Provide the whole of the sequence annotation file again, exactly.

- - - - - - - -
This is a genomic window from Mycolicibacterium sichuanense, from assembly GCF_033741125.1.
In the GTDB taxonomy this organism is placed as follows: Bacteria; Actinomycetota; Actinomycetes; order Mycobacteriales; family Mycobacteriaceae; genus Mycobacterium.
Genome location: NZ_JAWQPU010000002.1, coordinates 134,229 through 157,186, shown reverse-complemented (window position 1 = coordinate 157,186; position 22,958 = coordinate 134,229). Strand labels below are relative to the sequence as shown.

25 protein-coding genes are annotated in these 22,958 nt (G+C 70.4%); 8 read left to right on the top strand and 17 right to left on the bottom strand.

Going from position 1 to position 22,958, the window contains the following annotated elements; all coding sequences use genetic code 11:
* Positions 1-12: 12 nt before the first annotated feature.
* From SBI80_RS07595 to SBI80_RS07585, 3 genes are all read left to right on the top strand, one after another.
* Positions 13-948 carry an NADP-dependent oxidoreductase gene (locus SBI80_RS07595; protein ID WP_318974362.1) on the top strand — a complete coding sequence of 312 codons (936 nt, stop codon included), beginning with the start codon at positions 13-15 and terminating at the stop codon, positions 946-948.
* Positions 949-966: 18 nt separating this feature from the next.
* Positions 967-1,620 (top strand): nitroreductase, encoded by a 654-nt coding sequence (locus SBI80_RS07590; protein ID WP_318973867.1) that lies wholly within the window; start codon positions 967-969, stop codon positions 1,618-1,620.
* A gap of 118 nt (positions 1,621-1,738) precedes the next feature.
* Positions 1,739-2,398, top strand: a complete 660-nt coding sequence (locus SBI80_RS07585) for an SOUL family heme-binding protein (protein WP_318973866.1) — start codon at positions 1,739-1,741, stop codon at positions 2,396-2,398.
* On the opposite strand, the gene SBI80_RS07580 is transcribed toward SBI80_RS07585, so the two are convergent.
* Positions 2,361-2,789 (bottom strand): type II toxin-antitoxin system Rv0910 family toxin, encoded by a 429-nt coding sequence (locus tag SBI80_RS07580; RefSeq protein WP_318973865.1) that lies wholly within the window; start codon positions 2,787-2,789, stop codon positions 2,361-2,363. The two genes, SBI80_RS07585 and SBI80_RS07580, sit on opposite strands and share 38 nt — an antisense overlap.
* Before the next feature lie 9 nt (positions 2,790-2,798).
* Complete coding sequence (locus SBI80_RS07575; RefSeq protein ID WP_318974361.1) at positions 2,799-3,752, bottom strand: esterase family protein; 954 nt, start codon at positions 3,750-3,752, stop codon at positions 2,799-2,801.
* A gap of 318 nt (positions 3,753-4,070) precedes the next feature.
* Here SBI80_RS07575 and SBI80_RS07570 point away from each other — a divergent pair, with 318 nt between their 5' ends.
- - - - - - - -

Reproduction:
This is a genomic window from Mycolicibacterium sichuanense, from assembly GCF_033741125.1.
In the GTDB taxonomy this organism is placed as follows: Bacteria; Actinomycetota; Actinomycetes; order Mycobacteriales; family Mycobacteriaceae; genus Mycobacterium.
Genome location: NZ_JAWQPU010000002.1, coordinates 134,229 through 157,186, shown reverse-complemented (window position 1 = coordinate 157,186; position 22,958 = coordinate 134,229). Strand labels below are relative to the sequence as shown.

25 protein-coding genes are annotated in these 22,958 nt (G+C 70.4%); 8 read left to right on the top strand and 17 right to left on the bottom strand.

Going from position 1 to position 22,958, the window contains the following annotated elements; all coding sequences use genetic code 11:
* Positions 1-12: 12 nt before the first annotated feature.
* From SBI80_RS07595 to SBI80_RS07585, 3 genes are all read left to right on the top strand, one after another.
* Positions 13-948 carry an NADP-dependent oxidoreductase gene (locus SBI80_RS07595; protein ID WP_318974362.1) on the top strand — a complete coding sequence of 312 codons (936 nt, stop codon included), beginning with the start codon at positions 13-15 and terminating at the stop codon, positions 946-948.
* Positions 949-966: 18 nt separating this feature from the next.
* Positions 967-1,620 (top strand): nitroreductase, encoded by a 654-nt coding sequence (locus SBI80_RS07590; protein ID WP_318973867.1) that lies wholly within the window; start codon positions 967-969, stop codon positions 1,618-1,620.
* A gap of 118 nt (positions 1,621-1,738) precedes the next feature.
* Positions 1,739-2,398, top strand: a complete 660-nt coding sequence (locus SBI80_RS07585) for an SOUL family heme-binding protein (protein WP_318973866.1) — start codon at positions 1,739-1,741, stop codon at positions 2,396-2,398.
* On the opposite strand, the gene SBI80_RS07580 is transcribed toward SBI80_RS07585, so the two are convergent.
* Positions 2,361-2,789 (bottom strand): type II toxin-antitoxin system Rv0910 family toxin, encoded by a 429-nt coding sequence (locus tag SBI80_RS07580; RefSeq protein WP_318973865.1) that lies wholly within the window; start codon positions 2,787-2,789, stop codon positions 2,361-2,363. The two genes, SBI80_RS07585 and SBI80_RS07580, sit on opposite strands and share 38 nt — an antisense overlap.
* Before the next feature lie 9 nt (positions 2,790-2,798).
* Complete coding sequence (locus SBI80_RS07575; RefSeq protein ID WP_318974361.1) at positions 2,799-3,752, bottom strand: esterase family protein; 954 nt, start codon at positions 3,750-3,752, stop codon at positions 2,799-2,801.
* A gap of 318 nt (positions 3,753-4,070) precedes the next feature.
* Here SBI80_RS07575 and SBI80_RS07570 point away from each other — a divergent pair, with 318 nt between their 5' ends.